Revelations that the FBI withheld evidence from lawyers for convicted Oklahoma City bomber Timothy McVeigh have set off an explosion of their own among conspiracy theorists who see a cover-up, or much worse, behind the most deadly terrorist act in American history.

"Oh yeah! Right!" scoffed one of many submissions that were posted on Internet message boards. "This was a mistake, and none of the info is 'considered to be favorable to McVeigh'. This stuff was somewhere in the White House Library all along? … How many FBI or ATF agents were actually in attendance when the truck (sic) went off? … I don't know whether to laugh or cry."

The postings all expounded a common theme: We told you so. And much of that reaction came from those who see the hand of the government itself in the 1995 bombing that killed 168 people.

"The American citizens have been propagandized about McVeigh the ‘lone bomber’ for so long that they'd be out in the streets screaming for blood if (his execution) were held up now," one person, under the name jimkress, wrote on the Internet. "It's in the Left's best interest to delay this execution. It provides them with a continuing opportunity to demonize all of us who believe that freedom is maximized when government is minimized."

The Justice Department on Thursday admitted the FBI withheld 3,135 documents it should have given to McVeigh’s lawyers during the discovery period of his 1997 trial in Denver. McVeigh, who recently confessed to being almost entirely responsible for the bombing, was scheduled to be executed next week. 

Some of the loudest cries of government cover-up have come from Robert and James Nichols, the father and brother of Terry Nichols, who was tried and convicted as McVeigh’s accomplice in the bombing.

"I think that Timothy McVeigh is a pawn," Robert Nichols told the Fox News Channel. "He didn't do what they said was done. He may have been a part of it, but he's not the one who done it.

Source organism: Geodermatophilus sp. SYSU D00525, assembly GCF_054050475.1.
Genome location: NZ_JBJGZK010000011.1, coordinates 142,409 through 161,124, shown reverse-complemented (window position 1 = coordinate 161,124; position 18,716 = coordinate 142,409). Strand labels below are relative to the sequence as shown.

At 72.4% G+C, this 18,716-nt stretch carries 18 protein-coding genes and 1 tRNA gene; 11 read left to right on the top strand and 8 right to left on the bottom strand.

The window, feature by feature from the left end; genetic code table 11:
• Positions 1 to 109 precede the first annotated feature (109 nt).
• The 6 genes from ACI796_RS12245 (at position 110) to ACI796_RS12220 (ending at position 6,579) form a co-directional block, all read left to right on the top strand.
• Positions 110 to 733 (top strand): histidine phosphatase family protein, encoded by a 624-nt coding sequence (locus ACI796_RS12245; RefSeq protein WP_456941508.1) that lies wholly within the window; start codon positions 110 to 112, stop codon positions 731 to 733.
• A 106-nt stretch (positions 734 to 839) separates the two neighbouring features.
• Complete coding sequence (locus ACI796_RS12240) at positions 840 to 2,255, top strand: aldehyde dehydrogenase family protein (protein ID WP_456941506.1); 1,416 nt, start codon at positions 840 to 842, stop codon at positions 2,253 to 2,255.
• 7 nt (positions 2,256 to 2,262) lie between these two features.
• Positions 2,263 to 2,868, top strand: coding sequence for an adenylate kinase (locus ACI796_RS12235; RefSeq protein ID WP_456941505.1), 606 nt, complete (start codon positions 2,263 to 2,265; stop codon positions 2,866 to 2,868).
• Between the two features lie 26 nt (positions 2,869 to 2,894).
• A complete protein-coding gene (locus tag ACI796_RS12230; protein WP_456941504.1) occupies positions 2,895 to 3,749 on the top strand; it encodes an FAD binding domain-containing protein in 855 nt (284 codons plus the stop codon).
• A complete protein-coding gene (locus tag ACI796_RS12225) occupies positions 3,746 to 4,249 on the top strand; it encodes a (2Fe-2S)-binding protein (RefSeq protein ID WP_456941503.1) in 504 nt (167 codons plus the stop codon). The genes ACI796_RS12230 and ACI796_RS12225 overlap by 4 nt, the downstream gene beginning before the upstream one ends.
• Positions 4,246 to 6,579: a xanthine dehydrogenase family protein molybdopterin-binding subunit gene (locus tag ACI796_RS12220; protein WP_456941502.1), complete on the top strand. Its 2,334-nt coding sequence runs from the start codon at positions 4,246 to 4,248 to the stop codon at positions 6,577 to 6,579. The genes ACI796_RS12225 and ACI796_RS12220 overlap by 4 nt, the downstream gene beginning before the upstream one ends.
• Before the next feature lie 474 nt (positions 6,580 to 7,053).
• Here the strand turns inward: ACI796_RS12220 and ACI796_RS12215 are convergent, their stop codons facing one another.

James Nichols was blunt about his belief it was actually the federal government that was responsible for the deaths, including those of the 19 children in a nursery in the building, in a scheme to gain more power for itself.

On the other end of the political spectrum, visitors to www.plastic.com were just as skeptical of the government, though they saw less a conscious conspiracy theory than an ingrained abuse of power and a habit of trampling over civil liberties. 

"The FBI is in the habit of suppressing evidence. It didn't FORGET to turn over evidence to McVeigh's Defense, it just sits on evidence as a matter of ordinary course, and counts on not getting caught," a poster under the handle NH4 wrote. "If the FBI can't even bring itself to give necessary evidence to prosecutors trying to bring murderers to justice, how can they be expected to provide evidence to defense attorneys just because they are legally required to do so?"

Demonstrating the unanimity of disgust with the FBI fumble, a poster named Klaatu saw connections to other events.

"I do not believe the FBI simply forgot this evidence," Klaatu wrote. "The trial was too important to them. They think they are above the law as they demonstrated at Waco, Ruby Ridge, and in their quiet deployment of Carnivore before those pesky civil libertarians could object."

McVeigh’s former lawyer, Stephen Jones, is openly questioning whether the former Gulf War veteran could have committed the crime himself. Jones said the government knew there were others in on the plot but ignored the evidence.

"I think he’s trying to protect others. He's enlarging his own role," Jones said. "There's absolutely no doubt in my mind he's attempting to keep someone's identity, who is involved in this situation, from me."

Jones said evidence points toward Saudi terrorist Osama Bin Laden.

"Certainly there is no evidenced that any of the people that are directly involved had that kind of knowledge, so it had to come from someone who had that kind of skill," he said.

The lead prosecutor in the case, Joseph Hartzler, said the conspiracy theories were an understandable reaction to the tragedy. But that does not make them valid. 

"I think that people have difficulty accepting the fact that this magnitude of carnage and death can be caused simply by one man and with the assistance of another," he said.